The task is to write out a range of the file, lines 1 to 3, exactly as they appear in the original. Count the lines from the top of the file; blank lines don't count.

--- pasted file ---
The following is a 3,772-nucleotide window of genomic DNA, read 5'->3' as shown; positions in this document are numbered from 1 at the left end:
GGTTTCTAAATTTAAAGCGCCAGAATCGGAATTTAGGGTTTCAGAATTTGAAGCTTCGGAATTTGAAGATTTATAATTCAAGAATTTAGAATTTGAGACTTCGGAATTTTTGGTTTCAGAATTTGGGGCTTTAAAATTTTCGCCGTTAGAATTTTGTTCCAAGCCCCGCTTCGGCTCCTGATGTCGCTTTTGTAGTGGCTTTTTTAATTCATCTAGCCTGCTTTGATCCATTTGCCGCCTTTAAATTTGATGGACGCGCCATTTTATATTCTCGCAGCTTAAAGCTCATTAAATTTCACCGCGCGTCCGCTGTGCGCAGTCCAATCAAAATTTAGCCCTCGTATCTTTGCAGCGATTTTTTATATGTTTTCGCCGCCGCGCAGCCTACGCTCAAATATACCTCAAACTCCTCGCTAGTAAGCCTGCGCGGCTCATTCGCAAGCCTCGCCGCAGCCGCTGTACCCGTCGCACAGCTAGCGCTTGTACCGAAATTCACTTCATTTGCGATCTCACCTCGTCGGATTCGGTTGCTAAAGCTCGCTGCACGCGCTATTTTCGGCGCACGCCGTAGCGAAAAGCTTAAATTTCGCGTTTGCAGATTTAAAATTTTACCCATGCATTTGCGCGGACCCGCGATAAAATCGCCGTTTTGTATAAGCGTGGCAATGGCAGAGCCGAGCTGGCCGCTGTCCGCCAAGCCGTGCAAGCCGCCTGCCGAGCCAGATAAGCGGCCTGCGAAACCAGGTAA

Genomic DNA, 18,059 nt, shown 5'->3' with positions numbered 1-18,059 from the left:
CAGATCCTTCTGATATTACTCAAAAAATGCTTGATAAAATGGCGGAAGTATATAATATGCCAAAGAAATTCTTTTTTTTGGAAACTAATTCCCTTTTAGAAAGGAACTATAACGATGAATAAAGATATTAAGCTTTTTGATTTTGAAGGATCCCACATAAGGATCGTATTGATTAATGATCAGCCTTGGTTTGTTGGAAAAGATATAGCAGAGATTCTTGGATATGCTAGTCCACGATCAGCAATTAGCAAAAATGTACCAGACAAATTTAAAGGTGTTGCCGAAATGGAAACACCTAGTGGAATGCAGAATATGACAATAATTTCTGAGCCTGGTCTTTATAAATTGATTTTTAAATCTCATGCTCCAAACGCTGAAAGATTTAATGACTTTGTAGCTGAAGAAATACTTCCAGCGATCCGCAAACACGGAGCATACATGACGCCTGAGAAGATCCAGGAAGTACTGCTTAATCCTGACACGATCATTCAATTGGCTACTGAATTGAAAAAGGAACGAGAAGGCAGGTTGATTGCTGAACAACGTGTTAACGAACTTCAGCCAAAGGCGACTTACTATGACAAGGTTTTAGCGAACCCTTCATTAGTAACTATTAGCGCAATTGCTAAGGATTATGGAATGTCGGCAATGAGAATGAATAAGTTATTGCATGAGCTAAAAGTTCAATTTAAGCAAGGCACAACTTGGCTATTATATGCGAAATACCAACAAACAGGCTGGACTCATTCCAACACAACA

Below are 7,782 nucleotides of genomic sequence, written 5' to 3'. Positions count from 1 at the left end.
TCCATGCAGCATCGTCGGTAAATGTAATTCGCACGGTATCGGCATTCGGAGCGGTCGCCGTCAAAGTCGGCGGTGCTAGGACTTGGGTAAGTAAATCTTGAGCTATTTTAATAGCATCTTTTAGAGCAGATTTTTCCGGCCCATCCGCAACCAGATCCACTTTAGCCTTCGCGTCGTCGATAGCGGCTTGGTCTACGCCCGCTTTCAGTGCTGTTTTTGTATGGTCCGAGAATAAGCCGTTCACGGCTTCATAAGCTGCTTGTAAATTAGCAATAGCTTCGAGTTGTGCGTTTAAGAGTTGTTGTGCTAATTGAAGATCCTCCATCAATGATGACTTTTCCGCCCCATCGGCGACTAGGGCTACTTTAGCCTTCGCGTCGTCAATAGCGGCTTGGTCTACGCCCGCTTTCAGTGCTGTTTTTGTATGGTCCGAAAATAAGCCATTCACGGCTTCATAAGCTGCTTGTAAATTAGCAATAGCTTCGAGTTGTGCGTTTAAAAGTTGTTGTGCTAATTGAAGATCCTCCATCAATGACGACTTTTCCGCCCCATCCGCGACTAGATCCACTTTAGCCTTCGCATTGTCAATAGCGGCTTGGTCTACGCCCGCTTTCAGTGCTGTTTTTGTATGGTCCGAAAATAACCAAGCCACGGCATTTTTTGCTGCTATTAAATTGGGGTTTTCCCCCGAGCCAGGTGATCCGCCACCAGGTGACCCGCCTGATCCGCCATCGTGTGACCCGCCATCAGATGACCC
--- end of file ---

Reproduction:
The following is a 3,772-nucleotide window of genomic DNA, read 5'->3' as shown; positions in this document are numbered from 1 at the left end:
GGTTTCTAAATTTAAAGCGCCAGAATCGGAATTTAGGGTTTCAGAATTTGAAGCTTCGGAATTTGAAGATTTATAATTCAAGAATTTAGAATTTGAGACTTCGGAATTTTTGGTTTCAGAATTTGGGGCTTTAAAATTTTCGCCGTTAGAATTTTGTTCCAAGCCCCGCTTCGGCTCCTGATGTCGCTTTTGTAGTGGCTTTTTTAATTCATCTAGCCTGCTTTGATCCATTTGCCGCCTTTAAATTTGATGGACGCGCCATTTTATATTCTCGCAGCTTAAAGCTCATTAAATTTCACCGCGCGTCCGCTGTGCGCAGTCCAATCAAAATTTAGCCCTCGTATCTTTGCAGCGATTTTTTATATGTTTTCGCCGCCGCGCAGCCTACGCTCAAATATACCTCAAACTCCTCGCTAGTAAGCCTGCGCGGCTCATTCGCAAGCCTCGCCGCAGCCGCTGTACCCGTCGCACAGCTAGCGCTTGTACCGAAATTCACTTCATTTGCGATCTCACCTCGTCGGATTCGGTTGCTAAAGCTCGCTGCACGCGCTATTTTCGGCGCACGCCGTAGCGAAAAGCTTAAATTTCGCGTTTGCAGATTTAAAATTTTACCCATGCATTTGCGCGGACCCGCGATAAAATCGCCGTTTTGTATAAGCGTGGCAATGGCAGAGCCGAGCTGGCCGCTGTCCGCCAAGCCGTGCAAGCCGCCTGCCGAGCCAGATAAGCGGCCTGCGAAACCAGGTAA

Genomic DNA, 18,059 nt, shown 5'->3' with positions numbered 1-18,059 from the left: